Image and Multimedia Data Science Laboratory (IMSCIENCE)
Image and Multimedia Data Science Laboratory (IMScience)

Towards Interactive Image Segmentation by Dynamic and Iterative Spanning Forest


Interactive image segmentation aims to partition the image into background and foreground objects by taking into account seeds inserted by users. Nowadays, many methods are capable of generating segmentations with few user interactions, especially region-based tech- niques. However, such methods are highly sensitive to seed displacement and quantity, and delineation errors are often propagated to the final segmentation result. Recently, a novel superpixel segmentation framework, named Dynamic and Iterative Spanning Forest (DISF), was proposed, which achieved top delineation performance while assessing many seed-based state-of-the-art methods’ drawbacks. In this work, we propose interactive DISF (iDISF), an interactive segmentation framework, by modifying each step of DISF to consider user-validated information. DISF uses the Image Foresting Transform (IFT) framework for computing an optimum-path forest rooted in a seed set in the delineation step. To consider path and image gradient variation, we propose three new connectivity functions for the IFT. Finally, we also propose two new seed removal strategies for detecting relevant seeds for subsequent iterations. Results show segmentation improvements for minimal user effort - i.e., a single click - and show theoretical advances that may benefit recent optimum-path-based interactive methods from scribbles.

Interactive DISF


From scribbles inside and outside the desired object, the Interactive DISF performs an oversampling of background seeds and calculates an optimum-path forest rooted at the seeds, removing the less relevant ones at each iteration. For seed removal, we propose two strategies, in which the first considers the distance from superpixels to the scribbles, and the second takes into account the superpixel position on the object’s border. Alongside this, we propose three connectivity functions with a dynamic trees approach considering the local gradient and the contrast of the image.

Experimental Setup

We evaluated our algorithm with the following methods:

Image Foresting Transform (IFT) with dynamic function Dynamic and Iterative Spanning Forest (DISF)
Bragantini et al. Graph-Based Image Segmentation Using Dynamic Trees Progress in Pattern Recognition, Image Analysis, Computer Vision, and Applications, 2019. Belém et al. “Superpixel segmentation using dynamic and iterative spanning forest.” IEEE Signal Processing Letters, 2020.

We performed two experiments:

Minimal user effort Foreground and background scribbles
Private dataset, called Parasites, with 77 optical microscopy images of helminth eggs.
Images have background regions similar to eggs that may be connected to them.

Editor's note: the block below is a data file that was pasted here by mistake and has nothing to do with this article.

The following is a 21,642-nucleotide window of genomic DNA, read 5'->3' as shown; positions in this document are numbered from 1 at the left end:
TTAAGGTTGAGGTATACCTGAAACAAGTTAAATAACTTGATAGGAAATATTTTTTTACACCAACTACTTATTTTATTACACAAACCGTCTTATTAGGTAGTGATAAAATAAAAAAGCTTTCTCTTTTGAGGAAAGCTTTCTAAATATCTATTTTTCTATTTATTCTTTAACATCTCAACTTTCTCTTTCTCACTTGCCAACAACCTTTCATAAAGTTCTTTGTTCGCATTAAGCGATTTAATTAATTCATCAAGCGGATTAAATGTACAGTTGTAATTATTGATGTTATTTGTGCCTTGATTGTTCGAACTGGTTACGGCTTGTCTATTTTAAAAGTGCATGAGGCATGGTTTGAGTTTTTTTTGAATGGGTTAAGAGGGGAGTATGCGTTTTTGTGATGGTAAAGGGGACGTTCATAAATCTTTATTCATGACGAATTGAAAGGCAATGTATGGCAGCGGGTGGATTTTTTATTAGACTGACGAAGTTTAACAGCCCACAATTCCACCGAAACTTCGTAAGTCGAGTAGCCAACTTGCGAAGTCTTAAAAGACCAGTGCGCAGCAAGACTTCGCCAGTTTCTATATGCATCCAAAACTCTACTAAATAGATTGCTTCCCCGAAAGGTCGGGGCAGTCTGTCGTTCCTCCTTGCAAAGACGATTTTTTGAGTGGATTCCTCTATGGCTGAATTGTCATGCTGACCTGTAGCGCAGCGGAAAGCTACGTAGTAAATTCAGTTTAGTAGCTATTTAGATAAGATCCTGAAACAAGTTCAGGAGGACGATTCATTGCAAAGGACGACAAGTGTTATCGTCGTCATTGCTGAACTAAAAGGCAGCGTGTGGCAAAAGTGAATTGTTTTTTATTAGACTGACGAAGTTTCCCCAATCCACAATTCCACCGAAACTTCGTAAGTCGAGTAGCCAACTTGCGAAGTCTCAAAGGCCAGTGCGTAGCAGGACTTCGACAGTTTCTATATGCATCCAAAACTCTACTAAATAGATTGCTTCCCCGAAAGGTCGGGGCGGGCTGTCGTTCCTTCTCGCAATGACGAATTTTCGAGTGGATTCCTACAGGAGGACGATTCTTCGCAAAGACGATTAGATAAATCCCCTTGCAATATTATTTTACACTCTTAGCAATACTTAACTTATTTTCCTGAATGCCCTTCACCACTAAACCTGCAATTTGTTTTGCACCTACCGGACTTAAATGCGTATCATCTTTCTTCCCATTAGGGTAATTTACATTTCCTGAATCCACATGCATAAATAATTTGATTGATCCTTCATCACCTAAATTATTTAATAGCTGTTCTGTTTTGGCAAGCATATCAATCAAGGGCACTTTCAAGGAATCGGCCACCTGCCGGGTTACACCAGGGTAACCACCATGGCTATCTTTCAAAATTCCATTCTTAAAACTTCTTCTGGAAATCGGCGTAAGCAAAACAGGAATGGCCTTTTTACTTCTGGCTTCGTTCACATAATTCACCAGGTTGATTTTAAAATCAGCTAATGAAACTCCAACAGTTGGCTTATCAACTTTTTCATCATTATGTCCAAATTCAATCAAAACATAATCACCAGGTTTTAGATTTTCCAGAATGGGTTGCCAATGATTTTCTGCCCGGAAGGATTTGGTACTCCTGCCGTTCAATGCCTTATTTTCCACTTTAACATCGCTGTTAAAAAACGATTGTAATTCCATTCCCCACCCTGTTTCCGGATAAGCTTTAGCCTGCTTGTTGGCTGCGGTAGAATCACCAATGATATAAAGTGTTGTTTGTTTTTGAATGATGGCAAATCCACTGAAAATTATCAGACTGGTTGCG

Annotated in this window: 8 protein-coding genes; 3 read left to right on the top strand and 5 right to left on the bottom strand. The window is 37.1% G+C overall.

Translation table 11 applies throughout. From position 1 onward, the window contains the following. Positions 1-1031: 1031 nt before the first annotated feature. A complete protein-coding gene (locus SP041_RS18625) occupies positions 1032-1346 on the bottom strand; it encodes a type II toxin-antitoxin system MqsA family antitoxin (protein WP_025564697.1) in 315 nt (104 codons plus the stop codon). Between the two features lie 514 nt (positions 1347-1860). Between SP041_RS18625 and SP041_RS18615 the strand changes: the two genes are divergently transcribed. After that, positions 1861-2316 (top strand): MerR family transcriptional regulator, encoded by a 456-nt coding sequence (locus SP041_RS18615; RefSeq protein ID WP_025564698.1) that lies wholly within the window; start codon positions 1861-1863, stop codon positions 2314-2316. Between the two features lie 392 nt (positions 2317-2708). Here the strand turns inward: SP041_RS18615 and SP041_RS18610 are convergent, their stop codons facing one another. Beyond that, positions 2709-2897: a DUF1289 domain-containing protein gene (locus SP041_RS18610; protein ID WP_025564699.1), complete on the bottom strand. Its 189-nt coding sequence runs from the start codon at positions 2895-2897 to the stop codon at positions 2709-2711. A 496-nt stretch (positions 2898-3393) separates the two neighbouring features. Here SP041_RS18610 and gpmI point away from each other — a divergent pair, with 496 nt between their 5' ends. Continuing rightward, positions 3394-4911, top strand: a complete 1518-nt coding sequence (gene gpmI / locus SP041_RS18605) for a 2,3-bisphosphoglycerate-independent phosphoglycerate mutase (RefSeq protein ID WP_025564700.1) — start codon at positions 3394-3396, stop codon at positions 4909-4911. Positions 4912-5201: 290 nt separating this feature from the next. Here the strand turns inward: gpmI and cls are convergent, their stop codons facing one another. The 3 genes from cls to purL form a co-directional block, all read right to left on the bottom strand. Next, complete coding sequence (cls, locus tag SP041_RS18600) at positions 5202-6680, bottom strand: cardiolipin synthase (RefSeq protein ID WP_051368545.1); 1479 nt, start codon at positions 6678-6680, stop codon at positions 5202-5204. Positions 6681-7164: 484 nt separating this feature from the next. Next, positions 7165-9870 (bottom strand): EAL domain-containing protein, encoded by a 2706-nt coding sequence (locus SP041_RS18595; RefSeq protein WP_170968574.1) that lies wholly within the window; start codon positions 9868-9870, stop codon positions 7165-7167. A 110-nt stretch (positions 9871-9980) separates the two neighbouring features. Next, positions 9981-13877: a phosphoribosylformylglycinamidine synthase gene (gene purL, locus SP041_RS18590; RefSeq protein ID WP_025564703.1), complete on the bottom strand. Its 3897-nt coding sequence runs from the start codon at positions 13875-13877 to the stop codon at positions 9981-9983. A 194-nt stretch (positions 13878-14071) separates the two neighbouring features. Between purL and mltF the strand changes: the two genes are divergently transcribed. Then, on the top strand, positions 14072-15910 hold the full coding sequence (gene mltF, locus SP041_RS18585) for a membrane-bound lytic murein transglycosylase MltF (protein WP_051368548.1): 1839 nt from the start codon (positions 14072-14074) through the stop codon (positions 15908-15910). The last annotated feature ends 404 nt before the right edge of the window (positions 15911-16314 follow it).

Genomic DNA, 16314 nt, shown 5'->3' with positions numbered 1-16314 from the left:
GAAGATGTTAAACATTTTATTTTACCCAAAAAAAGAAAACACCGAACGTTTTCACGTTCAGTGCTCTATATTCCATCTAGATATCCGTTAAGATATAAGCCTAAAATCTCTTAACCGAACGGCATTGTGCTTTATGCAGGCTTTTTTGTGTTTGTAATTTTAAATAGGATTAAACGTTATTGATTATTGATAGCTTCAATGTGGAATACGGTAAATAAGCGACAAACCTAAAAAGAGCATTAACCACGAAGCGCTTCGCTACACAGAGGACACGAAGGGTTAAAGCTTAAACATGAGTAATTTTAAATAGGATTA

Public dataset, called GeoStar, with 151 natural images and user-drawn scribbles.
Gulshan et al. “Geodesic star convexity for interactive image segmentation.” IEEE Computer Society Conference on Computer Vision and Pattern Recognition, 2010

We evaluated the methods using the following metrics:

For more details on these metrics, see: Pont-Tuset and Marques. “Measures and meta-measures for the supervised evaluation of image segmentation.” Proceedings of the IEEE Conference on Computer Vision and Pattern Recognition, 2013.


Evaluation with scribbles

Qualitative results on GeoStar

Due to the background seed oversampling, iDISF increases the seed competition and, therefore, is capable of preventing major object and background leaks, and, therefore, achieving better delineation than the baseline. The images show that inclusion of gradient information can further improve delineation by preventing leakings.

Evaluation with minimal user effort

Quantitative results on Parasites

iDISF is capable of effectively separate the egg from its attached impurity, differently from DISF with a posteriori superpixel selection. As it can be seen in the table, both iDISF can be significantly more effective than DISF irrespective the initial number of grid samples.

Publication & Code


The iDISF implementation and a tool for interactive image segmentation are available in iDISF repository, on github.


If this work was useful for your research, please cite our paper:

  title={Towards Interactive Image Segmentation by Dynamic and Iterative Spanning Forest},
  author={Barcelos, Isabela Borlido and Bel{\'e}m, Felipe and Miranda, Paulo and Falc{\~a}o, Alexandre Xavier and do Patroc{\'\i}nio, Zenilton KG and Guimar{\~a}es, Silvio Jamil F},
  booktitle={International Conference on Discrete Geometry and Mathematical Morphology},
  publisher={Springer International Publishing},


Please, feel free to contact the authors for any unexpected behavior you might face (e.g., bugs). Moreover, if you’re interested in using our code, we appreciate if you cite this work in your project.